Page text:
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      BMI and all cause mortality: systematic review and non-linear dose-response meta-analysis of 230 cohort studies with 3.74 million deaths among 30.3 million participants

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          Abstract

          Objective To conduct a systematic review and meta-analysis of cohort studies of body mass index (BMI) and the risk of all cause mortality, and to clarify the shape and the nadir of the dose-response curve, and the influence on the results of confounding from smoking, weight loss associated with disease, and preclinical disease.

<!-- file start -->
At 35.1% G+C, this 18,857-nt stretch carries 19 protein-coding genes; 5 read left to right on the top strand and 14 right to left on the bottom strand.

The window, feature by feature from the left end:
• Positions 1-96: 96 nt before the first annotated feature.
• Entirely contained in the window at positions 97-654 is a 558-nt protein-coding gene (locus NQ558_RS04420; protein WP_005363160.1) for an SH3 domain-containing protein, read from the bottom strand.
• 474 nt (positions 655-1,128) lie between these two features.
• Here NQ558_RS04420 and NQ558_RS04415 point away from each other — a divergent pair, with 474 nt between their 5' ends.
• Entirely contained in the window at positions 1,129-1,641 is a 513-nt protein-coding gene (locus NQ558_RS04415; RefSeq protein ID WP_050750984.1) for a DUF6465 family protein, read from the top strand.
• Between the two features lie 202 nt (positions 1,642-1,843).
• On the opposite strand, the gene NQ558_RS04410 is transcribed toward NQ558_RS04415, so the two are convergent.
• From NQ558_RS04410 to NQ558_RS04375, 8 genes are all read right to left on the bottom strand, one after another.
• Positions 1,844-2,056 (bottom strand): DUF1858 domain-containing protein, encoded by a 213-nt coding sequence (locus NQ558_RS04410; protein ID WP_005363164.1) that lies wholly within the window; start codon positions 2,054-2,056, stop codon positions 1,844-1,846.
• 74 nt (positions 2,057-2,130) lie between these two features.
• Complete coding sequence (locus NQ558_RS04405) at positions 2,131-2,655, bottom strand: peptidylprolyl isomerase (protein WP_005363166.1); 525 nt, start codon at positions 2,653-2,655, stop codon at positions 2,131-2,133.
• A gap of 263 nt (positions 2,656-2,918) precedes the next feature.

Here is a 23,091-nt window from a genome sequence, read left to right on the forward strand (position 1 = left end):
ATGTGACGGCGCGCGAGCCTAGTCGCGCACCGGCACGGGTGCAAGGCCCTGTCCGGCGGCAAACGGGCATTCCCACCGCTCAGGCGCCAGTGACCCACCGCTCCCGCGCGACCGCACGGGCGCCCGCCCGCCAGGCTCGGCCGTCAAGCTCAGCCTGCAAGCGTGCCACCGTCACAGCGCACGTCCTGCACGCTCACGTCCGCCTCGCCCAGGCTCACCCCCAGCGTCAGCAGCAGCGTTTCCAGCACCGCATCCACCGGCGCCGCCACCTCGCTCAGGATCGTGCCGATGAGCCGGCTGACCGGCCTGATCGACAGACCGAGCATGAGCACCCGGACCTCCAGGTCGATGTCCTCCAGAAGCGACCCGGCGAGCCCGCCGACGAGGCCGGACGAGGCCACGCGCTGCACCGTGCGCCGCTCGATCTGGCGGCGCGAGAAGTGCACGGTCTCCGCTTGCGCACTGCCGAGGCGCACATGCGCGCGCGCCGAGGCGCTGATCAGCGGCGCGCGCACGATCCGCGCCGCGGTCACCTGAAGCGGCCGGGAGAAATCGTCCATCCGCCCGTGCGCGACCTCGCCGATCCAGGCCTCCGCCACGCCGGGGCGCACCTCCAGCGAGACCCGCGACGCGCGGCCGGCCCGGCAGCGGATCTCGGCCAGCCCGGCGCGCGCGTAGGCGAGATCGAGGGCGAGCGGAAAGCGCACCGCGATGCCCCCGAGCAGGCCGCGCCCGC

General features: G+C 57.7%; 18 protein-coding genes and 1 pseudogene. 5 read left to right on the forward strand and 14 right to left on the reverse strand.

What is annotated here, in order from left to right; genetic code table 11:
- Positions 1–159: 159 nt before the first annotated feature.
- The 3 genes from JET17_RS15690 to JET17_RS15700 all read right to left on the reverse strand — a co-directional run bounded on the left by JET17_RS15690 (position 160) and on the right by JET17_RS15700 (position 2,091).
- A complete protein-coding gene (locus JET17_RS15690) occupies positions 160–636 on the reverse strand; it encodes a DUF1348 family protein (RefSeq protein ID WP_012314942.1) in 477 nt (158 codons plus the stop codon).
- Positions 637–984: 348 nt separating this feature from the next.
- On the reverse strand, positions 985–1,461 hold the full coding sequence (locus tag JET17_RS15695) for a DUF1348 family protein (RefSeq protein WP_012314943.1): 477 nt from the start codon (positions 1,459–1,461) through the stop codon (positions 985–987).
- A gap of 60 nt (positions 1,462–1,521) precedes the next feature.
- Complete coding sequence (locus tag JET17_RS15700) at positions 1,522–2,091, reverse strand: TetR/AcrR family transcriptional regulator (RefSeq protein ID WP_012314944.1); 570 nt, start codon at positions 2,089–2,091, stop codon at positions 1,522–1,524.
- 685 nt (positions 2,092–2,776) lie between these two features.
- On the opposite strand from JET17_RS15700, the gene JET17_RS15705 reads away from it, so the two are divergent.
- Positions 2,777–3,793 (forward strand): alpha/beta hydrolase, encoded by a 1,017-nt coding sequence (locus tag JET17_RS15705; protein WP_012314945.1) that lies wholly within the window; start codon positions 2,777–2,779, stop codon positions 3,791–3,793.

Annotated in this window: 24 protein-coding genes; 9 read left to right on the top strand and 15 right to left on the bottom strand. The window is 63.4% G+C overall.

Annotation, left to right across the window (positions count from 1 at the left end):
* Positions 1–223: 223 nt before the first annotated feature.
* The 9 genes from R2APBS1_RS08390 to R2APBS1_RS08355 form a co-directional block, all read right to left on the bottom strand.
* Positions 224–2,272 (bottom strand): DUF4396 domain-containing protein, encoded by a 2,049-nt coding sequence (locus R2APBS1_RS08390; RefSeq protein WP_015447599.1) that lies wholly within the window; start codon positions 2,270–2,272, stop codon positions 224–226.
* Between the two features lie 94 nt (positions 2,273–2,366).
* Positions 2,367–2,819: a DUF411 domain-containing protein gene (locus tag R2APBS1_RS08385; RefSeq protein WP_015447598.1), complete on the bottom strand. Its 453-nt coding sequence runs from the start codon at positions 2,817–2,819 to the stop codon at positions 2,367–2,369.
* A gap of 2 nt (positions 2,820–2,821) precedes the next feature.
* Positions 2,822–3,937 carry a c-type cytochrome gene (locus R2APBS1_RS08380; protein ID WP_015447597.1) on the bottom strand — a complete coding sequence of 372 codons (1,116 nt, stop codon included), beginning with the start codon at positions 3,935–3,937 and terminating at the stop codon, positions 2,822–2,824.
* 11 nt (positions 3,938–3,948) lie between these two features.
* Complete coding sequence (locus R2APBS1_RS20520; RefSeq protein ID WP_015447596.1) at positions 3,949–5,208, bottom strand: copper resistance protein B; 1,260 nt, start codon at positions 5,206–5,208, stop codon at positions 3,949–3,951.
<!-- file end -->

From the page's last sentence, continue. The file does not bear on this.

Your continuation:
Data sources PubMed and Embase databases searched up to 23 September 2015.

          Study selection Cohort studies that reported adjusted risk estimates for at least three categories of BMI in relation to all cause mortality.

          Data synthesis Summary relative risks were calculated with random effects models. Non-linear associations were explored with fractional polynomial models.